(O/U 8.5 wins)
New head coach Joe Moorhead has big shoes to fill in Starkville. But, the good news is, he brings an offense almost perfectly suited to the stacked depth chart left behind by Dan Mullen and to utilize the unique talents of QB Nick Fitzgerald. In addition to Fitzgerald, all three of last year’s running backs, three of the top five receivers and four of five starting offensive linemen.
Defensive linemen Jeffrey Simmons, Montez Sweat, and Gerri Green all return fronting a group that brings virtually every key piece back after allowing just 20.9 points and 306 yards per game last season. The biggest tests come from a visit from Auburn and trips to LSU and Alabama. Outside of those three, every game is winnable, particularly with the returning experience. Even Auburn and LSU could be wins, with ‘Bama a pipe dream. Matching last year’s nine wins is doable. Over 8.5
(O/U 7 wins)
Coach O comes into his second season needing to replace the QB, RB, WR, and three of five offensive lineman from last year. The defense should be fine, particularly with star corner Greedy Williams, LB Devin White and coordinator Dave Aranda calling the shots. But, the offense? Well, that’s a bit more of a question mark.
One of those question marks, starting QB, appears to be closing in on a conclusion with Ohio State transfer Joe Burrow and sophomore Myles Brennan battling for the top spot. At running back, this is the first time in four years we can’t just assume the Tigers will be fine. After the Fournette-Guice era, there’s a bunch of unproven guys on the depth chart. At receiver, there’s plenty of former star recruits and the unit adds Texas Tech transfer Jonathan Giles. Still, the unproven nature leaves you wondering if this will be a build year before a very good year next season.
The schedule is….unkind to say the least. Starting with Miami, having to travel to rival Florida and Auburn, and getting the conference big boys Georgia and Alabama at home. Sure that means upsets could happen in the UGA and ‘Bama games in front of the home crowd in Death Valley, but I wouldn’t count on it. Push 7
Texas A&M Aggies-
(O/U 7 wins)
Jimbo Fisher enters with a ton more zeroes in his bank account after signing a 10-year, $75 million guaranteed contract. The Aggies boosters have high hopes, and they want to be national title contenders. That won’t happen this year, but Fisher did win a title at FSU in the final year of the BCS, so maybe he can do it. For now though, a loaded schedule could hold down the win total.
QBs Kellen Mond and Nick Starkel are back as is most of the receiving corps, the top running back and basically the entire offensive line depth chart. A&M was a young team last year and they still found a way to get to 7-6. The experience is good, but a change in style is coming as Fisher runs a more traditional style of offense than Sumlin did. There’s potential for a very good group here, but it’s still young with a lot of sophomores and juniors.
The same applies to the defense honestly. Coordinator Mike Elko has most of last year’s group back minus safety Armani Watts, so like the offense, there’s game experience here with a young group. The problem is what we mentioned at the top: the schedule. Clemson, @’Bama, @South Carolina, @Miss. State, @Auburn with LSU & Ole Miss coming to College Station. Yikes. Push 7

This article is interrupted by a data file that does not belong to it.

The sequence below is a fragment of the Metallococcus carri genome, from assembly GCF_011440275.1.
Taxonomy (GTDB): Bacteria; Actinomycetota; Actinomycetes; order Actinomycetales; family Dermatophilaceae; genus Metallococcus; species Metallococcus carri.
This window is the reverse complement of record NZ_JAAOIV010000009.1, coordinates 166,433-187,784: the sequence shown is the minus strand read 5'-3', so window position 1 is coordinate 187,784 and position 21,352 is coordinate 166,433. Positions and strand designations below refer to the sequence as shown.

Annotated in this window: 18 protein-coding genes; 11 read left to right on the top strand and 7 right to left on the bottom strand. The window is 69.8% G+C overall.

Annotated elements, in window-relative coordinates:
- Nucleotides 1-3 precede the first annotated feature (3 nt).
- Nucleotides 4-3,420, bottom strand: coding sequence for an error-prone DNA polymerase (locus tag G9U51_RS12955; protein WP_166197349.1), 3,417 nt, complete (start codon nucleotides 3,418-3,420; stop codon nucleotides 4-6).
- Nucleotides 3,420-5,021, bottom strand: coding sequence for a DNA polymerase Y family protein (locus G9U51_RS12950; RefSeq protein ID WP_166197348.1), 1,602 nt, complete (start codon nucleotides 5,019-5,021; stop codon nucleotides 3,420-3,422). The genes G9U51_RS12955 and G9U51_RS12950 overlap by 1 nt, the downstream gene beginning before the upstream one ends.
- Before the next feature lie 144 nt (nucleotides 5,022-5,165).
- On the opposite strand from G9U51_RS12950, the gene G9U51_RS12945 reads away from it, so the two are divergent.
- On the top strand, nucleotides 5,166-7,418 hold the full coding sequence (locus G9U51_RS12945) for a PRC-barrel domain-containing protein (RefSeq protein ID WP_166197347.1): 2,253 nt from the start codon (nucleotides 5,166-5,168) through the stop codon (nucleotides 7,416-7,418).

Ole Miss Rebels-
(O/U 6 wins)
The Matt Luke era enters its second year and, despite some high profile transfers (Shea Patterson, Van Jefferson, Deontay Anderson), there’s still some talent left to make the Rebels a problem. Patterson may be gone but Jordan Ta’amu returns under center with a trio of weapons (A.J. Brown, DeMarkus Lodge and D.K. Metcalf) to run the up-tempo pass-heavy offense once again. With an experienced line, the Rebels should put up numbers again, it’s stopping opponents that may be the problem.
The defense cratered, giving up 34.6 points per game last year. Injuries played some factor, but heading into this year, most of the front seven outside of LB Detric Bing-Dukes is a huge question mark. The secondary should be fine, but the questions up front mean there could be more shootouts in the Rebels immediate future. The schedule is fairly favorable, their toughest road tests are @LSU and @TAMU. Over 6
(O/U 6 wins)
The Bret Bielema era is over and in comes Chad Morris with an ENTIRELY different style of offense. At Clemson (OC) and SMU (as head coach), Morris’ teams have put points on the board in a hurry. He should be able to get that done in Year 1, and he may have to in order to overcome an inexperienced defense.
Morris has a QB battle to figure out after Austin Allen graduated last year, but the rest of the offense is loaded with talent. Last year’s top three receivers and top three tight ends are back and receiver Jared Cornelius returns after missing all of last year with injury. In addition, two running backs and four offensive linemen return that saw starting time last year.MORE NEWS: Supply Chain Issues: 'There Really Are Problems Everywhere,' Even For Small Companies
Defensive coordinator John Chavis has work to do with a unit that gave up 438 yards and 36 points per game last season. He’s got a bunch of returnees to work with, but like Kentucky, it’s unknown what those guys can provide. The Hogs schedule gives them five games they should win (Eastern Illinois, CSU, North Texas, Tulsa and Vandy) outside of that, they’ll need an upset. Under 6